Once of the things I'm impressed with in Feld games are his random elements that set up the situation at hand. While they are all what we've seen before, the new configuration makes a subtly new game situation every time you play (note the center tiles with their resource determination, the labs, the cards, etc...). Just awesome! Again, Luna does this beautifully with the random isle setup, random temple tile sets, and random placement of the figures on the islands (some of which may even start on the same isle, if not all!). Or to name another game that's not Luna , nor even Feld , I'll mention Le Havre, which does it beautifully with the random order of the resource tiles and the semi-random ordering of the 3 stacks of buildings.

As you can see, I think AquaSphere is actually pretty similar to Luna in a lot of ways. Luna was what I thought of immediately when I read the rules to AquaSphere. I would actually love it for Ralph or someone to comment as to how they feel compared to each other. My main observation is that contrary to Luna, which gives you utter freedom for the order of actions you take, AquaSphere only gives you 3 actions (maybe up to 5) per round, and the choice of the actions is restricted by the programming tiles, which looks like a fun game!
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Ambrose wrote:
As you can see, I think AquaSphere is actually pretty similar to Luna in a lot of ways. Luna was what I thought of immediately when I read the rules to AquaSphere. I would actually love it for Ralph or someone to comment as to how they feel compared to each other. My main observation is that contrary to Luna, which gives you utter freedom for the order of actions you take, AquaSphere only gives you 3 actions (maybe up to 5) per round, and the choice of the actions is restricted by the programming tiles, which looks like a fun game!

Ralph is traveling right now, but I would like to suggest that's a worthy question---and thoughtful observation---that I may look to ask him myself now. (Note: I have not played Luna but I enjoyed playing Aquasphere quite a bit) and I will be sure to share it with him on your behalf when I speak with him next ... and will report back if he doesn't catch it first here himself.
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I've read the rules and do see a good game here. However, as the OP stated I can't necessarily say that it will be a GREAT game, or something that stands out. I'm on the fence with this one, even though I'm a big Feld fan.
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Ambrose wrote:
I'm going to attempt to convince you with 2 points, the two points where I see the most "game" in AquaSphere:

1) Notice how the headquarters board where the engineer programs the bots changes each round according to the programming card. This means that certain actions will be denied you simply because you take a certain direction on the programing path. Furthermore, the action that you would want to take after another action may not be possible, either because it conflicts in direction with the other action or comes later in the cue. This means you have to find the most efficient way to use actions given these circumstances, and that seems to be where a lot of the game is. If it were a pure choice as to "I can get octopods here, I can get gems here, I can put out a submarine here," then yeah, that's kinda rough. But no, you have to account for the specific order you can do actions in this round and whether they will even be available to you when you want them! So you need to either save bots for that occasion, or wait to take the action later when you would have wanted to take the action sooner.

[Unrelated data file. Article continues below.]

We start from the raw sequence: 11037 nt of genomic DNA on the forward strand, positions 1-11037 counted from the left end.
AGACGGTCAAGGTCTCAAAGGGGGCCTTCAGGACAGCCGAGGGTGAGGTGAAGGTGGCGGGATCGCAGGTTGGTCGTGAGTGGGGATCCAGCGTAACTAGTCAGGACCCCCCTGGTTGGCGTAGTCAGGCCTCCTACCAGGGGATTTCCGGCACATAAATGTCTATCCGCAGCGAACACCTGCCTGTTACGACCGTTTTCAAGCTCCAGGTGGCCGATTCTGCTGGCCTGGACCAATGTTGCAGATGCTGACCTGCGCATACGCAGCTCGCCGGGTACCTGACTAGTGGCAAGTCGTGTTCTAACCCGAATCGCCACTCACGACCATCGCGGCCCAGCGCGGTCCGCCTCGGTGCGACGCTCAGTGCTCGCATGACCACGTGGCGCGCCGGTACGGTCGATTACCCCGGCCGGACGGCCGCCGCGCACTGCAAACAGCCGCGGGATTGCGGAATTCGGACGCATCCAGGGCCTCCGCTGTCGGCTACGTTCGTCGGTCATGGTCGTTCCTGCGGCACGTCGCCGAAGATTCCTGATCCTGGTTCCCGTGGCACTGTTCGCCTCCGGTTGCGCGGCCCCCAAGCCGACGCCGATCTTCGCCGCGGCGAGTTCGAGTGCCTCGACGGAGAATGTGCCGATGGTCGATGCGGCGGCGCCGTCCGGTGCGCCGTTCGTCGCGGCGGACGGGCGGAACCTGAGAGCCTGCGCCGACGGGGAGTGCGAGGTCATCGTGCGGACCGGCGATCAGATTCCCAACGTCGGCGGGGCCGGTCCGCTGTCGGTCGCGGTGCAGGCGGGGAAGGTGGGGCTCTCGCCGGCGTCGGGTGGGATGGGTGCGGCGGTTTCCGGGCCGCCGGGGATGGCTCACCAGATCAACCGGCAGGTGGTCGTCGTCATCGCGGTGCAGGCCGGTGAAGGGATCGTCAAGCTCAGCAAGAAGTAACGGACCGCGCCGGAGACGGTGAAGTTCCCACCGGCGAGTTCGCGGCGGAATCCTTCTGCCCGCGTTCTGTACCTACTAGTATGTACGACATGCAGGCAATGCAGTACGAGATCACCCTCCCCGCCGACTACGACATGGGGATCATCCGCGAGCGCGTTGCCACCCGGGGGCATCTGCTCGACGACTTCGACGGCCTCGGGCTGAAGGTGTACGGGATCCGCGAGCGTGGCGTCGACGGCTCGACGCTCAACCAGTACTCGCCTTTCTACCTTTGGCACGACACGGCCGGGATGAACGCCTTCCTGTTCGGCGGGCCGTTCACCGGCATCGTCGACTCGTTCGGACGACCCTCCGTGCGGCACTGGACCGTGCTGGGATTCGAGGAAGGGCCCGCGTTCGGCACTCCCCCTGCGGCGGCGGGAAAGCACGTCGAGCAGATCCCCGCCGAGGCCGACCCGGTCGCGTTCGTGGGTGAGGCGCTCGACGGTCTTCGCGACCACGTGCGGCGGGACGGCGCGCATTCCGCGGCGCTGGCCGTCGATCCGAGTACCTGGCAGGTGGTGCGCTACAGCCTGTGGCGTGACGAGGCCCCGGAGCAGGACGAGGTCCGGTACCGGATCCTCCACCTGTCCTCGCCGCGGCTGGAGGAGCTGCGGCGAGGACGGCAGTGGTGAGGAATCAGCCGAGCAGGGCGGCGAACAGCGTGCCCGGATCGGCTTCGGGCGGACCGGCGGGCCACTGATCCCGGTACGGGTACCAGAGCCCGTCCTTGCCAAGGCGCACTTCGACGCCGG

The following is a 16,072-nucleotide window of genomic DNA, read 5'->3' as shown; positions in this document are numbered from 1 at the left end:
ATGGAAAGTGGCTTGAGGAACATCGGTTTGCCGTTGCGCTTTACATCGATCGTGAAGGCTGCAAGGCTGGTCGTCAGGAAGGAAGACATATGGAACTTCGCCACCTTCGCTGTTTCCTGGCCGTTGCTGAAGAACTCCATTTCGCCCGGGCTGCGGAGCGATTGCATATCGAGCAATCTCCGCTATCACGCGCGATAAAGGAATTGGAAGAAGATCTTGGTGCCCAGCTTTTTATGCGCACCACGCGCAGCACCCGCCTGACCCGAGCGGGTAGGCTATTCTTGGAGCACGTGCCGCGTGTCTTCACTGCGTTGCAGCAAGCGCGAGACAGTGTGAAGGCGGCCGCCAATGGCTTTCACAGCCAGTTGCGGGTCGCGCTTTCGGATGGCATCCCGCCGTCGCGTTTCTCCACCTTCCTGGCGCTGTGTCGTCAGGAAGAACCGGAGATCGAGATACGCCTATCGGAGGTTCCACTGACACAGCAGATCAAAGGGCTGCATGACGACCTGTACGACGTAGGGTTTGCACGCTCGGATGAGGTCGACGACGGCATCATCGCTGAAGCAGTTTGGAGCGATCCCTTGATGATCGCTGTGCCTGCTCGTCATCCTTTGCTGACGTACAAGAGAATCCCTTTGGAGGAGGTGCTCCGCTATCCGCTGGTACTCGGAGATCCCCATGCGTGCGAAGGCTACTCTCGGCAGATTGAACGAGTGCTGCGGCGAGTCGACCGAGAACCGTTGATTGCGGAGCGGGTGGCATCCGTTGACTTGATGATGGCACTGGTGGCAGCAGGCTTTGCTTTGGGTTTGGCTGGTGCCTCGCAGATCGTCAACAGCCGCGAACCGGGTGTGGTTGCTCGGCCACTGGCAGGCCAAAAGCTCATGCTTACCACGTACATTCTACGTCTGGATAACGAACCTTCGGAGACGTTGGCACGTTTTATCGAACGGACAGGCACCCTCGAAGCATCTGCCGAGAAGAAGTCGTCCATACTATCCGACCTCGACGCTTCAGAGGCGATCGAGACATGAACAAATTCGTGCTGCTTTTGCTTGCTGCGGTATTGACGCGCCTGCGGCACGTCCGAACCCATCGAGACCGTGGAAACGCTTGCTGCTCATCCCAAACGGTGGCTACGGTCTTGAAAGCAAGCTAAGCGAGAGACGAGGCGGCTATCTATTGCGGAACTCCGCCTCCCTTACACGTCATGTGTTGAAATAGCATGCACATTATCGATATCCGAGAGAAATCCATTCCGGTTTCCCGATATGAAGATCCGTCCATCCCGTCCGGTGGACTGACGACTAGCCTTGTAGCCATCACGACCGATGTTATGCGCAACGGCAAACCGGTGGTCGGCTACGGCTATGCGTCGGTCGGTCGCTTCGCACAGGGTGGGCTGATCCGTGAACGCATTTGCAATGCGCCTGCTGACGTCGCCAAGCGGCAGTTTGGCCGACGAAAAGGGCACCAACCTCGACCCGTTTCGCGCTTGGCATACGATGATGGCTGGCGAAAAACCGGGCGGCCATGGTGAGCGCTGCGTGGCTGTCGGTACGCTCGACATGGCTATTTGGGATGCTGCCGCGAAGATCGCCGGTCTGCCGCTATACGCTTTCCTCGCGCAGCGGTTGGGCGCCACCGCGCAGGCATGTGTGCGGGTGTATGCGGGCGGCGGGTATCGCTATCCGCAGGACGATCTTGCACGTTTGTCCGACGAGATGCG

Notice that the next configuration of program tiles is always available to see. This produces "stractics" or "tactegy" (your choice), a term I like to use for having to make tactical moves while always looking ahead to the next round (Luna does this beautifully, oh so beautifully!).

2) Take into account the limitation of the resources. It's not just "I get points for catching octopods," but its "I got to get those octopods before my opponent gets them!" Or "I need to get that card right now, otherwise my opponent will get it or it will be covered by the next card once the round ends, slowing down my access to it!" All of the stuff out on the board is fair game for any player to get, and a lot of the game is going to be racing to get them first. This is one of the great things I'm seeing Stephan Feld do in his games: while not making a racing game, he makes the game feel like a race! The players race to get the first of such-and-such a unique card/tile/position/resource, etc.... Again, Luna does this beautifully with grabbing temple tiles and trying to get your actions done before other players pass on you!